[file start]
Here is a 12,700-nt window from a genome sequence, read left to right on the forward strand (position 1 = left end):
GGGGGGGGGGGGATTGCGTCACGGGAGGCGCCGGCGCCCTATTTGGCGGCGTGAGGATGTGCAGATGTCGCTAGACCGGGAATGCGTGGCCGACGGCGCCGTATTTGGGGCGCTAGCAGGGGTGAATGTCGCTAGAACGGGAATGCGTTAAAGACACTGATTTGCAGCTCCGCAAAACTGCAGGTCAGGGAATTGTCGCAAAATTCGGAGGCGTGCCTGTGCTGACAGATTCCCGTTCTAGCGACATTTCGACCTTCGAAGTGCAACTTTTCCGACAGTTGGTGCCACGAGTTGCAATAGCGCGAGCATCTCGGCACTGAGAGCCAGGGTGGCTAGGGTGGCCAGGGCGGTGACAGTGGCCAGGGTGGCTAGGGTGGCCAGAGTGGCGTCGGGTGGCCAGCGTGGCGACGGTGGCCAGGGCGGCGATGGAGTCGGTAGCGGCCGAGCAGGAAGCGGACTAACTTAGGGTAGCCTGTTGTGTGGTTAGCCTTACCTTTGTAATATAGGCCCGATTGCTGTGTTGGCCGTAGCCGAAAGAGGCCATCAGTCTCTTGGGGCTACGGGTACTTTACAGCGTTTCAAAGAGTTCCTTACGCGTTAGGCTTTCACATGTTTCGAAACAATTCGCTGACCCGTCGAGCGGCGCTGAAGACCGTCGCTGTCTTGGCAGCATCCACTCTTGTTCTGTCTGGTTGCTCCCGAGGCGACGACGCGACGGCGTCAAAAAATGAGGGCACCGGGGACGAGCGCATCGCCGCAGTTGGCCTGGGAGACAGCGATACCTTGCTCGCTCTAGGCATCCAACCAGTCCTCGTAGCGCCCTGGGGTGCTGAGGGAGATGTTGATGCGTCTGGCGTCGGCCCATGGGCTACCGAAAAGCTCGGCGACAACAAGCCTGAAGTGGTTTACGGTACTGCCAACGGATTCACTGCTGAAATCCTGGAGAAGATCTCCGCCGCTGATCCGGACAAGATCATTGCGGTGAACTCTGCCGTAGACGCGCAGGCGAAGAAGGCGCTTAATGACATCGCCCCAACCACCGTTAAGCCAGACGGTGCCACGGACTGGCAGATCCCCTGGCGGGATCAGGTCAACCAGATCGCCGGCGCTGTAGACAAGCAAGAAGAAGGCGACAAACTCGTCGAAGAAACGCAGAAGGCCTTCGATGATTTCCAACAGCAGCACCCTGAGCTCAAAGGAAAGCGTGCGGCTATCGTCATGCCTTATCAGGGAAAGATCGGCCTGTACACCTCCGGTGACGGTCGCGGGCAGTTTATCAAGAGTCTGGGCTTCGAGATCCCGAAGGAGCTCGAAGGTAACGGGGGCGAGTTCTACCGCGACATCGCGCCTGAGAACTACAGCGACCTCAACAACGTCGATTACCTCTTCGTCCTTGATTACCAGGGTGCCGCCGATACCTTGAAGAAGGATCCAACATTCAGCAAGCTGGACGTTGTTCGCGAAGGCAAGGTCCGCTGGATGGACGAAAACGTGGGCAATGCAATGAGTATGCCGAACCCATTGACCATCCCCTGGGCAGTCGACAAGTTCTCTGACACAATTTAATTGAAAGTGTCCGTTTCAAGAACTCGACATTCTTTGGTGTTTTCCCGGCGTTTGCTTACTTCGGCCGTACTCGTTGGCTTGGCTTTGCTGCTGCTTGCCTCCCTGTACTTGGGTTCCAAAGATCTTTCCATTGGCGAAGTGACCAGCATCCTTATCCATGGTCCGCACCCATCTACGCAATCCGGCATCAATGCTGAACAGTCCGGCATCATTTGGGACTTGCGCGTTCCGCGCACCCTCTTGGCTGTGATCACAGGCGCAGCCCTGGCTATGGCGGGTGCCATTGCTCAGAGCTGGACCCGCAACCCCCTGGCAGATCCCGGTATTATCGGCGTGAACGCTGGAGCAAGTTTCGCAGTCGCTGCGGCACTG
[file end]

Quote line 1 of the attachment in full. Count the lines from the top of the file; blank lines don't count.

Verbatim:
Here is a 12,700-nt window from a genome sequence, read left to right on the forward strand (position 1 = left end):